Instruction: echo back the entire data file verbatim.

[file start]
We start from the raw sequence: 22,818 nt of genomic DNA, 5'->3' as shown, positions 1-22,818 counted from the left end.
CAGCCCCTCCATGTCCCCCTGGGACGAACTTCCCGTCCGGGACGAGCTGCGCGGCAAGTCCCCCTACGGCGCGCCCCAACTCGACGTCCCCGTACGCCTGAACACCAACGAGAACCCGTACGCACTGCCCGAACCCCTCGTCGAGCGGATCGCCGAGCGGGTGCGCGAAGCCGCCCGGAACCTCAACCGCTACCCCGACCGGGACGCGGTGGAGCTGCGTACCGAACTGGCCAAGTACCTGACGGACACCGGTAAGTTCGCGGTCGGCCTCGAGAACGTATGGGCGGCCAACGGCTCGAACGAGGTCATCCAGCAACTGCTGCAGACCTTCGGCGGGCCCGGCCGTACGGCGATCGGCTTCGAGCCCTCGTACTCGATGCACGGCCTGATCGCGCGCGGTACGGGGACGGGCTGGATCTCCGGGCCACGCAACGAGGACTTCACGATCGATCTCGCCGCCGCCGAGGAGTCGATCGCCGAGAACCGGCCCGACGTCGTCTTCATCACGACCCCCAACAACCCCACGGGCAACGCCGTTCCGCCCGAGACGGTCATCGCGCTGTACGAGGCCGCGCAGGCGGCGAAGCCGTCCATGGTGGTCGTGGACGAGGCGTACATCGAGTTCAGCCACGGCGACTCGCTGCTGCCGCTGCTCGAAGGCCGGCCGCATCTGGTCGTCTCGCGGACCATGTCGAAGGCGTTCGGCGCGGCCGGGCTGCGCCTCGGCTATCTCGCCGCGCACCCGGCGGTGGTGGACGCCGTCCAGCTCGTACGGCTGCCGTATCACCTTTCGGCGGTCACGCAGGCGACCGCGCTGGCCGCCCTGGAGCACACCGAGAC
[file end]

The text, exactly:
We start from the raw sequence: 22,818 nt of genomic DNA, 5'->3' as shown, positions 1-22,818 counted from the left end.
CAGCCCCTCCATGTCCCCCTGGGACGAACTTCCCGTCCGGGACGAGCTGCGCGGCAAGTCCCCCTACGGCGCGCCCCAACTCGACGTCCCCGTACGCCTGAACACCAACGAGAACCCGTACGCACTGCCCGAACCCCTCGTCGAGCGGATCGCCGAGCGGGTGCGCGAAGCCGCCCGGAACCTCAACCGCTACCCCGACCGGGACGCGGTGGAGCTGCGTACCGAACTGGCCAAGTACCTGACGGACACCGGTAAGTTCGCGGTCGGCCTCGAGAACGTATGGGCGGCCAACGGCTCGAACGAGGTCATCCAGCAACTGCTGCAGACCTTCGGCGGGCCCGGCCGTACGGCGATCGGCTTCGAGCCCTCGTACTCGATGCACGGCCTGATCGCGCGCGGTACGGGGACGGGCTGGATCTCCGGGCCACGCAACGAGGACTTCACGATCGATCTCGCCGCCGCCGAGGAGTCGATCGCCGAGAACCGGCCCGACGTCGTCTTCATCACGACCCCCAACAACCCCACGGGCAACGCCGTTCCGCCCGAGACGGTCATCGCGCTGTACGAGGCCGCGCAGGCGGCGAAGCCGTCCATGGTGGTCGTGGACGAGGCGTACATCGAGTTCAGCCACGGCGACTCGCTGCTGCCGCTGCTCGAAGGCCGGCCGCATCTGGTCGTCTCGCGGACCATGTCGAAGGCGTTCGGCGCGGCCGGGCTGCGCCTCGGCTATCTCGCCGCGCACCCGGCGGTGGTGGACGCCGTCCAGCTCGTACGGCTGCCGTATCACCTTTCGGCGGTCACGCAGGCGACCGCGCTGGCCGCCCTGGAGCACACCGAGAC